After about an hour, the vision grew dim and eventually shut down. When the meditation was over, we had more work to do and I rushed to take one of the most frequently avoided tasks, washing dishes in the steamy kitchen. But because the residue of ecstasy was still palpable, that chore, too, was a moment of bliss.
I share this story not only because its significance for me personally, but because it graphically showed me once again that the things we are talking about in this book are real. If we observe ourselves truthfully and non-judgmentally, seeing the mechanisms of our personality in action, we can wake up, and our lives can be a miraculous unfolding of beauty and joy.
Using This Book
The Enneagram can help us only if we are honest with ourselves. Thus, the elements of the system—and this book-are best used as a guide to self-observation and self-inquiry. We have designed this book with many practical features to help you use it this way, including:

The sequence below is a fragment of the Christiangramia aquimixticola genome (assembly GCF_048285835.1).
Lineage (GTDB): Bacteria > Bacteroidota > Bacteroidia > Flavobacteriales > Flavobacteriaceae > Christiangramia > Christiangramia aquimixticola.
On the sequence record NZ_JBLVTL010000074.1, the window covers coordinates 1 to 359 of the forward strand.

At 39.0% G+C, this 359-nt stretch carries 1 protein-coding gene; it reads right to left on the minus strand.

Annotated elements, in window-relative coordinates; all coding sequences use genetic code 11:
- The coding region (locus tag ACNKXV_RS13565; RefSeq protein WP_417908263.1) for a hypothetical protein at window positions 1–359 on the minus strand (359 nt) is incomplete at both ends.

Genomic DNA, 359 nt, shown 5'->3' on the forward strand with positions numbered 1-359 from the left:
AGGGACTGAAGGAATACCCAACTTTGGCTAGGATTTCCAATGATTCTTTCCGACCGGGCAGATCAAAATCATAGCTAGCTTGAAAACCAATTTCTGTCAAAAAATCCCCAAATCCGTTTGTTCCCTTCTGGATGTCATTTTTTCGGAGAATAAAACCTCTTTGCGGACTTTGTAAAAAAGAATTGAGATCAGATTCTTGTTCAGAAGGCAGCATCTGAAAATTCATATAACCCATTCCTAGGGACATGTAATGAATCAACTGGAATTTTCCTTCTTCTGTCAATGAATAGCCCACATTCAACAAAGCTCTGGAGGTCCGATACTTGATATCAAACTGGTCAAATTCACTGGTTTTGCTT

- Each type's healing attitudes, gifts, and specific transformational process
- How to "observe and let go" of troublesome habits and reactions
- How to work with the motivations of each type
- Unconscious childhood messages
- Therapeutic strategies for each type
- "Spiritual jump starts," Wake-up Calls, and Red flags for each type
- How to cultivate awareness in your daily life
- Inner Work sessions & practices for each type
- How to use the system for continuing spiritual growth
Since it is helpful to do the exercises included in this book in a journal of some kind, you might want to dedicate a notebook or loose-leaf binder for this purpose. We suggest that you use your Inner Work Journal to record the insights which will come to you as you read about your personality type as well as the other eight types. Most people find that this information not only moves them, but also brings up all kinds of related issues, memories, and creative inspirations. You will therefore want to have somewhere to jot down your insights for future reference.